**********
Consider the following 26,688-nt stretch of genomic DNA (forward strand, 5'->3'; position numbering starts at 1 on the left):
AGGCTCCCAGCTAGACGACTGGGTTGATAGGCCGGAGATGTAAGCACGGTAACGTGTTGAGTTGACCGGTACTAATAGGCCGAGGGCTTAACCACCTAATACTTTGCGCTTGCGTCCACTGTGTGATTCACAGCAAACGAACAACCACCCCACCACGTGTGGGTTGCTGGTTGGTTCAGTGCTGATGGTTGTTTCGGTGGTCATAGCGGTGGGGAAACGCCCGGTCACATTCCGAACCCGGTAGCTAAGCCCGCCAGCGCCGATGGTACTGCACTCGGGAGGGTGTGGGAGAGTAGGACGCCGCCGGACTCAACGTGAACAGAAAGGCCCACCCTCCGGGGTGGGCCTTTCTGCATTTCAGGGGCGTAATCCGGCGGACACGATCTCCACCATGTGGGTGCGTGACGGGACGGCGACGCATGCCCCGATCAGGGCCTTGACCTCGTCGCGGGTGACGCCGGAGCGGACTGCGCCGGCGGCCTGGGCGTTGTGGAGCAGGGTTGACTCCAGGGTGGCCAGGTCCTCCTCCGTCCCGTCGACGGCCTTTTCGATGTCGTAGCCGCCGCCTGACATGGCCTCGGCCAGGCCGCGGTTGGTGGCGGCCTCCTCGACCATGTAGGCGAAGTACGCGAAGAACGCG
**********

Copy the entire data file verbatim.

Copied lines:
Consider the following 26,688-nt stretch of genomic DNA (forward strand, 5'->3'; position numbering starts at 1 on the left):
AGGCTCCCAGCTAGACGACTGGGTTGATAGGCCGGAGATGTAAGCACGGTAACGTGTTGAGTTGACCGGTACTAATAGGCCGAGGGCTTAACCACCTAATACTTTGCGCTTGCGTCCACTGTGTGATTCACAGCAAACGAACAACCACCCCACCACGTGTGGGTTGCTGGTTGGTTCAGTGCTGATGGTTGTTTCGGTGGTCATAGCGGTGGGGAAACGCCCGGTCACATTCCGAACCCGGTAGCTAAGCCCGCCAGCGCCGATGGTACTGCACTCGGGAGGGTGTGGGAGAGTAGGACGCCGCCGGACTCAACGTGAACAGAAAGGCCCACCCTCCGGGGTGGGCCTTTCTGCATTTCAGGGGCGTAATCCGGCGGACACGATCTCCACCATGTGGGTGCGTGACGGGACGGCGACGCATGCCCCGATCAGGGCCTTGACCTCGTCGCGGGTGACGCCGGAGCGGACTGCGCCGGCGGCCTGGGCGTTGTGGAGCAGGGTTGACTCCAGGGTGGCCAGGTCCTCCTCCGTCCCGTCGACGGCCTTTTCGATGTCGTAGCCGCCGCCTGACATGGCCTCGGCCAGGCCGCGGTTGGTGGCGGCCTCCTCGACCATGTAGGCGAAGTACGCGAAGAACGCG